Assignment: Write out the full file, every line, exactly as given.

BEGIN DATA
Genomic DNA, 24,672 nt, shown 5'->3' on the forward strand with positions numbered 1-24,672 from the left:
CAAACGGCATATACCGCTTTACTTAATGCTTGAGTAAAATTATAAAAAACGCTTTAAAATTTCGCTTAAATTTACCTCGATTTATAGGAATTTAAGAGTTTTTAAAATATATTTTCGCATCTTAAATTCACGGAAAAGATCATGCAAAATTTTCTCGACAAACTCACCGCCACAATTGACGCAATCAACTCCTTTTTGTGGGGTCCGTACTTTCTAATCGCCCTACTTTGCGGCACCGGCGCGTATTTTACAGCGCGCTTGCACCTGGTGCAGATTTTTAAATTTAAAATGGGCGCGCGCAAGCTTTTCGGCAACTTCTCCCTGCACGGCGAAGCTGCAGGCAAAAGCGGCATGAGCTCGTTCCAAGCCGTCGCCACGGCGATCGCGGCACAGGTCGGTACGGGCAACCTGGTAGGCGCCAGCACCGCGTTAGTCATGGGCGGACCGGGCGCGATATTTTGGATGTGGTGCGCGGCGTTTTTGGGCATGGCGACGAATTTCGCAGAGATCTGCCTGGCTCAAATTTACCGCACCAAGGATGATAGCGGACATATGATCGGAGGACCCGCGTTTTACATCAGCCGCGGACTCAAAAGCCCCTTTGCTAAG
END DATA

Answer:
Genomic DNA, 24,672 nt, shown 5'->3' on the forward strand with positions numbered 1-24,672 from the left:
CAAACGGCATATACCGCTTTACTTAATGCTTGAGTAAAATTATAAAAAACGCTTTAAAATTTCGCTTAAATTTACCTCGATTTATAGGAATTTAAGAGTTTTTAAAATATATTTTCGCATCTTAAATTCACGGAAAAGATCATGCAAAATTTTCTCGACAAACTCACCGCCACAATTGACGCAATCAACTCCTTTTTGTGGGGTCCGTACTTTCTAATCGCCCTACTTTGCGGCACCGGCGCGTATTTTACAGCGCGCTTGCACCTGGTGCAGATTTTTAAATTTAAAATGGGCGCGCGCAAGCTTTTCGGCAACTTCTCCCTGCACGGCGAAGCTGCAGGCAAAAGCGGCATGAGCTCGTTCCAAGCCGTCGCCACGGCGATCGCGGCACAGGTCGGTACGGGCAACCTGGTAGGCGCCAGCACCGCGTTAGTCATGGGCGGACCGGGCGCGATATTTTGGATGTGGTGCGCGGCGTTTTTGGGCATGGCGACGAATTTCGCAGAGATCTGCCTGGCTCAAATTTACCGCACCAAGGATGATAGCGGACATATGATCGGAGGACCCGCGTTTTACATCAGCCGCGGACTCAAAAGCCCCTTTGCTAAG